We then heard buildings start to crumble behind us. Some stopped and turned to see the source, but I kept running. Partially because I didn’t want to slow down, partially because I didn’t want to know anymore how close that… thing actually was to us. I then started to really panic: where the hell was I going? I really didn’t know this city that well, and no longer recognized any landmarks. I was too far from my hotel. We then heard a loud roar. I watched as glass windows in the taller buildings quivered.
Still not wanting to turn around, I figured this was it as my breathing started to get labored from a minor panic attack. That was when suddenly the building to the right of us began to collapse. I had to watch as a few people were crushed by the debris, before avoiding eye contact and fleeing as far away as possible from the falling rubble amongst the mass of people all trying to do the same. It was a sickening sight. Seeing those people crushed. It was also a haunting feeling knowing I survived simply because I happened to be running on one side of the street versus the other.
The noise, the destruction was unavoidable. It was everywhere. Left, right, straight. It wasn’t clear where safety was, especially as another ray, or fire beam, decimated a building in the distance. The cloud of smoke and dust from the debris being kicked up didn’t help either. Even if I knew the city well I wouldn’t have been able to navigate it anymore.
We were all running, full panic. You could hear our collective panting, as many were exhausted but didn’t want to stop. Didn’t want to give up. And so we didn’t… How long were we running? Felt like hours, although I’m sure it wasn’t.
Eventually we noticed the stomping, the roaring, the destruction… it had gotten more distant. This gave us a kind of second wind. Like that… that last burst of energy to run past the finish line in a marathon. And so we ran, and then a few of us, myself included, kind of collapsed.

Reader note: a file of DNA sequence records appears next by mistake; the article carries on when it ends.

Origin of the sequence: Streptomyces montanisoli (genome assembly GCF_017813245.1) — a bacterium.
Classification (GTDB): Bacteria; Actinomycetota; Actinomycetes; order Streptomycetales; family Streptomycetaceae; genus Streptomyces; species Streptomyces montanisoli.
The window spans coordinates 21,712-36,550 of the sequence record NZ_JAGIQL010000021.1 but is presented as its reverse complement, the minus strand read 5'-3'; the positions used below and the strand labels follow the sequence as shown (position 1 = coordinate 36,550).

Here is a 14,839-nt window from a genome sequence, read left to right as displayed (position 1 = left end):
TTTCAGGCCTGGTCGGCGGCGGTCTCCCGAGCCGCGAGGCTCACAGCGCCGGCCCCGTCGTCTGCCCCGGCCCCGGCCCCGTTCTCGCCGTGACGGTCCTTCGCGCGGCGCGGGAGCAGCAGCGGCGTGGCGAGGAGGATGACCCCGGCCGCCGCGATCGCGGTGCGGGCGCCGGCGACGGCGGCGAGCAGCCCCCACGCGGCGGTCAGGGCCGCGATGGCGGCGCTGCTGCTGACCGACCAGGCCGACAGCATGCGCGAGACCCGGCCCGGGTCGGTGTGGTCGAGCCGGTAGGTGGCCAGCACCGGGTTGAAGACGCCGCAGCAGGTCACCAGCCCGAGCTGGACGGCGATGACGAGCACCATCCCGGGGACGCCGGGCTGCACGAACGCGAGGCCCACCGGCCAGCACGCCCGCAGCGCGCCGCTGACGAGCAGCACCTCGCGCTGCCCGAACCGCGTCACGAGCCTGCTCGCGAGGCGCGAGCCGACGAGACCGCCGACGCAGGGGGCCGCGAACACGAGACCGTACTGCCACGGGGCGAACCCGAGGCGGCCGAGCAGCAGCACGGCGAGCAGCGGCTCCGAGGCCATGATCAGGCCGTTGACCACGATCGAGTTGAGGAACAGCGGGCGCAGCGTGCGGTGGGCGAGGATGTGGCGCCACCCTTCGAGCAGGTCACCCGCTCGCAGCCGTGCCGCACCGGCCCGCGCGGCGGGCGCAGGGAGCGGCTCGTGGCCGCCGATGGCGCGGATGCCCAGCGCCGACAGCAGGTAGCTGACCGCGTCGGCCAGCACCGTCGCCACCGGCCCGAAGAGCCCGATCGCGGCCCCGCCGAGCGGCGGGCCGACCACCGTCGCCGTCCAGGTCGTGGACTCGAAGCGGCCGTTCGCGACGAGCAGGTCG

I was sitting there, panting, feeling like a lung was going to burst. Covered in dirt, debris and sweat. I tried to decrease my panting, decrease my noise… I just wanted to listen. To confirm that the creature was in fact still moving away from us. He was.
I don’t know how long I was like that. Eventually ambulances started to arrive. They assessed those in the crowd and grabbed those who appeared the most injured. They got me in the third wave, or at least third wave that I saw. Seems I had a pretty bad gash on one of my legs, probably from when the building fell and debris was flying everywhere. My adrenaline was so high, though, I guess I hadn’t really noticed the pain. Or maybe it had mixed so much with my exhaustion it was hard to separate the two.
I was then approached by a doctor who, after tending to my wound, asked if there was anyone I needed to call. That kind of snapped me back. Up to that point it was hard not to focus on… the destruction, the need to survive, on… Godzilla.
Anyway, I told him yes and called my wife on instinct. I wanted to tell her I was okay. I was alright. When I heard her pickup the phone I had that dumb realization that it had been days, days since I talked to her. Since I locked myself up in the hotel room. What was I going to say? Thankfully she talked first, asking “honey is that you?” For a minute I felt relieved, like things were normal and I could tell her I was safe… but she immediately started talking about being declined from a withdrawal from the bank and how that was impossible, especially with the recent inheritance. She related how she spent days with them only to come to the same conclusion: the money was gone. I could tell she was confused, frustrated. I could feel that confusion starting to build into anger as, although she tried to hide it, she suspected this was all because of me. I think she was searching for me to reassure it wasn’t, this was all a misunderstanding… that we weren’t in financial ruin.
So once more I was face to face with my failure. And then, without even thinking, I just blurted it out: “at least things couldn’t be worse…”
I feel the rumblings getting closer.
If you witnessed these harrowing events, share your testimonies down below. The world must know what happened here. The human race must know monsters exist and we must be ready to defend ourselves, no matter the cost. I don’t know what Godzilla wants. I don’t even know if it’s possible for Godzilla to be reasoned with. Maybe he’s not the only one that needs reasoning. All we can do now is strive toward a better future.
This is Steve Martin signing off from Tokyo, Japan.
“You have your fear, which might become a reality, and you have Godzilla, which is reality.” – Lt. Hideto Ogata (Gojira, 1954)